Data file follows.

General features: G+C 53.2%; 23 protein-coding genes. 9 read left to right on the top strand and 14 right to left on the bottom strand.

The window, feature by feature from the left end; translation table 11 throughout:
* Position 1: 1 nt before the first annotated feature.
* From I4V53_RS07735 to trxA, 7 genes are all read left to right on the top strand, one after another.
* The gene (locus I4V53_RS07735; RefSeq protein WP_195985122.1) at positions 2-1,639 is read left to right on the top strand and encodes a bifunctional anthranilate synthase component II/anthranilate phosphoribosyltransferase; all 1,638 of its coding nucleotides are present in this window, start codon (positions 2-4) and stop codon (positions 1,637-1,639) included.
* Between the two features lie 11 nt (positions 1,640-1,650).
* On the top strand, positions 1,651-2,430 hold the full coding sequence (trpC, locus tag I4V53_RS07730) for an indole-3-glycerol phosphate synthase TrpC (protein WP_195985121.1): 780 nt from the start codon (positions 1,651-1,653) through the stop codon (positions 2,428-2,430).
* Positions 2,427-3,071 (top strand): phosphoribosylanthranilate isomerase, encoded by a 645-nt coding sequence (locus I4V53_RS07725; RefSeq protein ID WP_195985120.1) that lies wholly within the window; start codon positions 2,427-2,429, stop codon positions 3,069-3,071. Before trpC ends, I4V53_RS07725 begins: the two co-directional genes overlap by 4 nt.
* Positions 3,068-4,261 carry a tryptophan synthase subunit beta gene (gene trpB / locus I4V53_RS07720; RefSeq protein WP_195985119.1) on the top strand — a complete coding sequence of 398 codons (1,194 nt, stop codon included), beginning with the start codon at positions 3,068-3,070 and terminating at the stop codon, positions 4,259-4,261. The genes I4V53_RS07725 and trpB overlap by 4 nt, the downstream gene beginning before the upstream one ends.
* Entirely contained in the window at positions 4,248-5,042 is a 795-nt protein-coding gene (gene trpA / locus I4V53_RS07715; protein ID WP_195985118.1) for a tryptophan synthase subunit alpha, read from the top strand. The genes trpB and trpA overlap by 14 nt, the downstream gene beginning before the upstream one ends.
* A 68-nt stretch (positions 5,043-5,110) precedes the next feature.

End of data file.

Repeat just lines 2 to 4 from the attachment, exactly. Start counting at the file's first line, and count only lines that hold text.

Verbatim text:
The window, feature by feature from the left end; translation table 11 throughout:
* Position 1: 1 nt before the first annotated feature.
* From I4V53_RS07735 to trxA, 7 genes are all read left to right on the top strand, one after another.